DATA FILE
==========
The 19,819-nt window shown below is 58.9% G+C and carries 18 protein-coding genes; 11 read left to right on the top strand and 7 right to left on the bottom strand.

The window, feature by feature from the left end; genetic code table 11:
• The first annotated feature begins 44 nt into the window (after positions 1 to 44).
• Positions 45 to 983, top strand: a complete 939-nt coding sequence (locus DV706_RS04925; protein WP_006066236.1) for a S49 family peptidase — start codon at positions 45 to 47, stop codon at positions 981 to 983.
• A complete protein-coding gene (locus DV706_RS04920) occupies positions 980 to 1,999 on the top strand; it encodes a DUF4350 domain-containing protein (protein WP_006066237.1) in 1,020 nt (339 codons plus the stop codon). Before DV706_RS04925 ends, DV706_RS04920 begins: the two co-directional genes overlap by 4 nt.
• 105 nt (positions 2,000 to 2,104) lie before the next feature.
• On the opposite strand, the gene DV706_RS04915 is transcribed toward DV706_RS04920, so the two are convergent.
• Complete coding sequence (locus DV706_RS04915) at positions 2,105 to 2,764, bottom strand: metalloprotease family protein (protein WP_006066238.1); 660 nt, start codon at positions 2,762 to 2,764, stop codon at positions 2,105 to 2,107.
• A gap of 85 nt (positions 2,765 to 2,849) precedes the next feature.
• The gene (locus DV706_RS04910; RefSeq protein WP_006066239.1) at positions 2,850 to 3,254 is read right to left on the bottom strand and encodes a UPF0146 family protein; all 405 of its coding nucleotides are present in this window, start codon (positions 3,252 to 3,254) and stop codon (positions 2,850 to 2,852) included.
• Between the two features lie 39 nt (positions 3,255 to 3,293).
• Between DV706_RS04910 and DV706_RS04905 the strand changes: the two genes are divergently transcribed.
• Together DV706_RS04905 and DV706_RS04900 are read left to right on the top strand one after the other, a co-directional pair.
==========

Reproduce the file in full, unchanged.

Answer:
The 19,819-nt window shown below is 58.9% G+C and carries 18 protein-coding genes; 11 read left to right on the top strand and 7 right to left on the bottom strand.

The window, feature by feature from the left end; genetic code table 11:
• The first annotated feature begins 44 nt into the window (after positions 1 to 44).
• Positions 45 to 983, top strand: a complete 939-nt coding sequence (locus DV706_RS04925; protein WP_006066236.1) for a S49 family peptidase — start codon at positions 45 to 47, stop codon at positions 981 to 983.
• A complete protein-coding gene (locus DV706_RS04920) occupies positions 980 to 1,999 on the top strand; it encodes a DUF4350 domain-containing protein (protein WP_006066237.1) in 1,020 nt (339 codons plus the stop codon). Before DV706_RS04925 ends, DV706_RS04920 begins: the two co-directional genes overlap by 4 nt.
• 105 nt (positions 2,000 to 2,104) lie before the next feature.
• On the opposite strand, the gene DV706_RS04915 is transcribed toward DV706_RS04920, so the two are convergent.
• Complete coding sequence (locus DV706_RS04915) at positions 2,105 to 2,764, bottom strand: metalloprotease family protein (protein WP_006066238.1); 660 nt, start codon at positions 2,762 to 2,764, stop codon at positions 2,105 to 2,107.
• A gap of 85 nt (positions 2,765 to 2,849) precedes the next feature.
• The gene (locus DV706_RS04910; RefSeq protein WP_006066239.1) at positions 2,850 to 3,254 is read right to left on the bottom strand and encodes a UPF0146 family protein; all 405 of its coding nucleotides are present in this window, start codon (positions 3,252 to 3,254) and stop codon (positions 2,850 to 2,852) included.
• Between the two features lie 39 nt (positions 3,255 to 3,293).
• Between DV706_RS04910 and DV706_RS04905 the strand changes: the two genes are divergently transcribed.
• Together DV706_RS04905 and DV706_RS04900 are read left to right on the top strand one after the other, a co-directional pair.